Maine Quirks

Every state or area has its own little quirks. Here are some of the ones I’ve discovered here in Maine.

The Maine Department of Transportation (DOT) has a warped sense of humor. Road signage — especially for visitors — is vital. The DOT recognizes this. They are very good at posting road signs … about a tenth to a quarter mile before the turn. When you actually get to the intersection — which is usually more than a four way — the signs vanish. You have to scan all possible roads in the hopes another sign is visible. Often they are not. I went about 20 miles out of my way en route to Skowhegan — twice — via different routes  because of these vanishing signs and totally lost Maine 7 {a familiar road number} in Belfast after apparently failing to backtrack my steps correctly from my trip to Marshall Point Lighthouse.

maine_road_sign_poster-rb3b012514f134f43a76eb792efc5c2d2_wv0_8byvr_512I naturally stopped to ask two guys in a store parking lot if they knew where 7 was. They shrugged, weren’t from around there. I asked another woman. She shrugged and in a French-Canadian voice added she was just there for the night. Finally as I tried to backtrack to the last known spot for 7, I spotted a bike patrol officer. He was kind enough to roll to my window, thought for a minute and said, “I should know that … but I don’t. I’ve just been here for about a month. But it’s around here somewhere.”

Okay. Since 7 goes through Belfast, I would have thought someone would have known where it was. Apparently, no one calls it “7” but Church Street or High Street.

Using my native navigational skills, I opted to take a right at the light and as I passed a road, happened to spot a “7” sign on said road. So, I turned around and made it to 7, pretty proud of myself. Of course, when 7 intersected 95 it was slightly north of where I thought I was so I ended up going through Bangor and cutting over on 15 — only another 10 mile or so detour, but that was okay. I rewarded myself with a peanut butter sundae at Dairy Queen and found about the rodeo.

Driving in Maine is challenging as well. For some reason, when people are entombed in their cages of steel they act differently. After the July 4 fireworks, there was a steady stream of cars trying to get out. I wasn’t in a particular hurry, but cars literally were bumper to bumper to NOT allow me access to the traffic stream. I mean bumper to bumper. In fact, twice it was literal bumper to bumper. After about 20 minutes, though, I shifted into my metropolitan New York/New Jersey mode to show these northern rednecks how we get into standstill traffic.

And they don’t know how to respond to gestures of kindness. I was stopped at a traffic light blocking entrance to a store when a truck approached and put on his blinker. Since no one was behind me, I backed up to allow him access. It took him minutes {okay, seconds} to figure out what I had done and had this really confused look on his face.

However, if you’re walking and trying to cross the street, cars will stop whether you’re in a crosswalk or not.

familyWhich brings me to most endearing qualities of Maine life … the people. Outside their cars, they are the friendliest people I have ever met. It is not unusual for someone to stop and have a conversation with you — even as a complete stranger — on the street, in a store, in a restaurant or at an event like the rodeo. Nobody is a stranger. I asked a woman in the grocery store where the spices were. She not only walked me to the section, but told me there were smaller — and cheaper — sizes at Shaw’s.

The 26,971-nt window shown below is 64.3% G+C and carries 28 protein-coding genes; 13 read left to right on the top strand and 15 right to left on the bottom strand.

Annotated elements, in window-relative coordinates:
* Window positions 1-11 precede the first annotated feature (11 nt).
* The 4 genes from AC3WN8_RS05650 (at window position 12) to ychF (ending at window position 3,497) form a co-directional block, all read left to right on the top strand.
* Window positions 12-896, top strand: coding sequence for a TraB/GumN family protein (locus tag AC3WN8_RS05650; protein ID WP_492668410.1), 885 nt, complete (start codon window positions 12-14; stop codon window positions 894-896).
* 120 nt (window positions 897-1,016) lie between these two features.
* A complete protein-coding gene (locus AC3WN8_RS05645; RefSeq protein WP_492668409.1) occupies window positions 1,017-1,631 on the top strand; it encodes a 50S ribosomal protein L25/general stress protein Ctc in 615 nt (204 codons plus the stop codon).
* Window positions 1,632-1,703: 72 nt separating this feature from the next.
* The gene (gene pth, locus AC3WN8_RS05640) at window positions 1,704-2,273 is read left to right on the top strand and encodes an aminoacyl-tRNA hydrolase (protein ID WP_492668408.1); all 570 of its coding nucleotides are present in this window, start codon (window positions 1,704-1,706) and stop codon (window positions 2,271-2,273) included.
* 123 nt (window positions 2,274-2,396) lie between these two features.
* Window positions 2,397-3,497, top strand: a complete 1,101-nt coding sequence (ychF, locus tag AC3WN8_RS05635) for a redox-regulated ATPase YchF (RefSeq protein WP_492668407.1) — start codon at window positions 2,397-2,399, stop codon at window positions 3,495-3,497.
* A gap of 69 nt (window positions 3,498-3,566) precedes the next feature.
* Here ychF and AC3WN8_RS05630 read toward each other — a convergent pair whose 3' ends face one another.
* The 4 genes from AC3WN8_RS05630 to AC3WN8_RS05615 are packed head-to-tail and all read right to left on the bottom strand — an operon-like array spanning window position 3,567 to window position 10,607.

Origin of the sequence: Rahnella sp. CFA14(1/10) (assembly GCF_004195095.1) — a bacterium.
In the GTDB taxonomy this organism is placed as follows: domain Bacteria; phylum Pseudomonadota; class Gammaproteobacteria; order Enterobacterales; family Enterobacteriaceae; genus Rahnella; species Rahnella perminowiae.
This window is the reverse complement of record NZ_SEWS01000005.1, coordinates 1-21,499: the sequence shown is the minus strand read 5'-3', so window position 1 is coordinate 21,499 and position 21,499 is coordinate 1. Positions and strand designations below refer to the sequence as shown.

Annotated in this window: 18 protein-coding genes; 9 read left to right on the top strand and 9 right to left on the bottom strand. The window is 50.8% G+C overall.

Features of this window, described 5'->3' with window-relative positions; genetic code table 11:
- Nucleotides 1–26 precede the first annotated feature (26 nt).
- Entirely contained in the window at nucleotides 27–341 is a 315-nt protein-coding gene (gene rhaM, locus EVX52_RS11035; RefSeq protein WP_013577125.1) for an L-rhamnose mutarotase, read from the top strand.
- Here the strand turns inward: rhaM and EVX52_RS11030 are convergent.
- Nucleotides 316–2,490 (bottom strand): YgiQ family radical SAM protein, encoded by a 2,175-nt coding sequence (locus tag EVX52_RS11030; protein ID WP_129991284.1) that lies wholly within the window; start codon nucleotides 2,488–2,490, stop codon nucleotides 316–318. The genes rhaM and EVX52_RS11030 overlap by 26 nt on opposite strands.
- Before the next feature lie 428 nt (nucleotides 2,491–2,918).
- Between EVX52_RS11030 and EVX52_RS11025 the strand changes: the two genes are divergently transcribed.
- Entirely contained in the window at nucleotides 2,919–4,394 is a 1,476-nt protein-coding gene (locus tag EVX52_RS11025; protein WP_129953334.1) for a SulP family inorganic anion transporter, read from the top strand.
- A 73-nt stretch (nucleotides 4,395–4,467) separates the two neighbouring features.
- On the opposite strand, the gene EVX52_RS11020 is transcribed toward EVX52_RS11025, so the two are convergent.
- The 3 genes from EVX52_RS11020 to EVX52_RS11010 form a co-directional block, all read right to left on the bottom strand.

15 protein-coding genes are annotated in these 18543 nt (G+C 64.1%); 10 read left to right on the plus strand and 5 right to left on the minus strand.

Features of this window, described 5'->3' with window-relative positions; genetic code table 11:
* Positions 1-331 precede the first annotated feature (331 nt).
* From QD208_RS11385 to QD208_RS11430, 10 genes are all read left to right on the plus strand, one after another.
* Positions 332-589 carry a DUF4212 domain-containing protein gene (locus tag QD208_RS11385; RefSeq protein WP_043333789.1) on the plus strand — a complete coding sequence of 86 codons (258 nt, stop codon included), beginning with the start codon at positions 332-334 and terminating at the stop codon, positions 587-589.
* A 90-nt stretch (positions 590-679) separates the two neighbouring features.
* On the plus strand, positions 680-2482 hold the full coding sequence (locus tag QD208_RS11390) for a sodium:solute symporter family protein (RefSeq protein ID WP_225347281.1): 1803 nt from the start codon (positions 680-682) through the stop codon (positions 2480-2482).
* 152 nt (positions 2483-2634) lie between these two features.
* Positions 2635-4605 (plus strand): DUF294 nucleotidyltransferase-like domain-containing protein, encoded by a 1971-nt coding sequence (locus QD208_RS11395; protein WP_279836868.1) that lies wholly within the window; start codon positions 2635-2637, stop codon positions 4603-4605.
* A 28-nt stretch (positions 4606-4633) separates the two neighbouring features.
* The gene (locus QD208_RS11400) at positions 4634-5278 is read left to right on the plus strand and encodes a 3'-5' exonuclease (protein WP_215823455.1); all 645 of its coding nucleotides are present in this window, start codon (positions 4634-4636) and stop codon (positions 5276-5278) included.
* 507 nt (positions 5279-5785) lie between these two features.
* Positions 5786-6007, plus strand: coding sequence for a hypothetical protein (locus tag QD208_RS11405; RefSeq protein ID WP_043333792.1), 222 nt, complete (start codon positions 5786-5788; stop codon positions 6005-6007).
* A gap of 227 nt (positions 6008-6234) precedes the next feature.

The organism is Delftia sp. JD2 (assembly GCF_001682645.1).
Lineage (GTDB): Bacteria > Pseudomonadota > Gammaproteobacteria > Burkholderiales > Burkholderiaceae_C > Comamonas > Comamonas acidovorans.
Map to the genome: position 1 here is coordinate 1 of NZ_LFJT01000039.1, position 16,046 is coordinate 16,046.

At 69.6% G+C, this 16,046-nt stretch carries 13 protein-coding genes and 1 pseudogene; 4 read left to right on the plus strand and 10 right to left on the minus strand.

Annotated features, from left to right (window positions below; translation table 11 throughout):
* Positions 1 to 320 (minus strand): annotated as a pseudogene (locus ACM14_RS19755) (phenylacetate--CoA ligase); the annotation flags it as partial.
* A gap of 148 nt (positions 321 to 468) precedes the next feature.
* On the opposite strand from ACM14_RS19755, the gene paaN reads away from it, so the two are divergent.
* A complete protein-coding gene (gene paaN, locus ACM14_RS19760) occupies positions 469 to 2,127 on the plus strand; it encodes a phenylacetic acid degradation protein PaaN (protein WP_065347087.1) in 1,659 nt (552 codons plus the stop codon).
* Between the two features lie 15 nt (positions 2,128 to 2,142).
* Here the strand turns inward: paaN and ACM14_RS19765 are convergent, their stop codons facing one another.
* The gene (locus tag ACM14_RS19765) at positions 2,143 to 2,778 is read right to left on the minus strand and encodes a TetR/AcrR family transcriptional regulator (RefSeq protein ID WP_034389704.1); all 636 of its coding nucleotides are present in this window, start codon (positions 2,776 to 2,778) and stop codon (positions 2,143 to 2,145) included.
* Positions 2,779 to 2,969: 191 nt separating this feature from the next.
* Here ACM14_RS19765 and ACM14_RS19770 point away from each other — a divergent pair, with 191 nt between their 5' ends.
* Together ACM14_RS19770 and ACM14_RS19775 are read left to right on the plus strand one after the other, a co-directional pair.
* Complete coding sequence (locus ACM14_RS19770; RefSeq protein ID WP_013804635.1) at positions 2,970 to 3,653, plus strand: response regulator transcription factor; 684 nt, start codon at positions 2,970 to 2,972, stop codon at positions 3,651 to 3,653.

While I was at the rodeo, a guy brought pizza for his family, then tapped me on the shoulder to ask if I wanted a slice. Doc, I had already eaten so I graciously declined … but it was the start of a real conversation. Complete strangers have come up to me at the Foxcroft Academy Pancake Breakfast and Piscataquis RiverWalk celebration. They didn’t leave as strangers. When I ordered a doughboy for the road that rodeo night, I casually mentioned how busy the food truck had been. I received a review of the day’s receipts, what was selling, what flubbed and what they were having for dinner that night.

Another quirky thing — and this is also a positive wrapped around a negative — is the absence of cell and smart phones by youngsters. Sure, the teens have them — although I don’t how much service they actually have — but the pre-teens didn’t have little appendages stuck in their fingers or nestled in a back pocket. They actually play on playgrounds and talk to each other. They enjoy riding their bikes and playing makeshift baseball. Yes, I’ve seen people talking on phones here, but I don’t think I’ve heard a ringtone in the past year. It’s kind of refreshing.

welcome_to_maine_sign_sticker-rb4252b5b683a4c4ba9d5026269b23f27_v9wxo_8byvr_324That leads to another incident, also at the rodeo. A father was talking to his son about some technical maneuver in the ring. The boy said — are you ready for this? — “I’ll have to go to the library and check that out.”

Life is different in Maine … for the better in my opinion … life the way it should be.


THOUGHT TO REMEMBER: What if we looked into the eyes of the outcast and the loner instead of looking through the eyes of society.

About wisdomfromafather

I'm just an ordinary guy walking along the journey of life.
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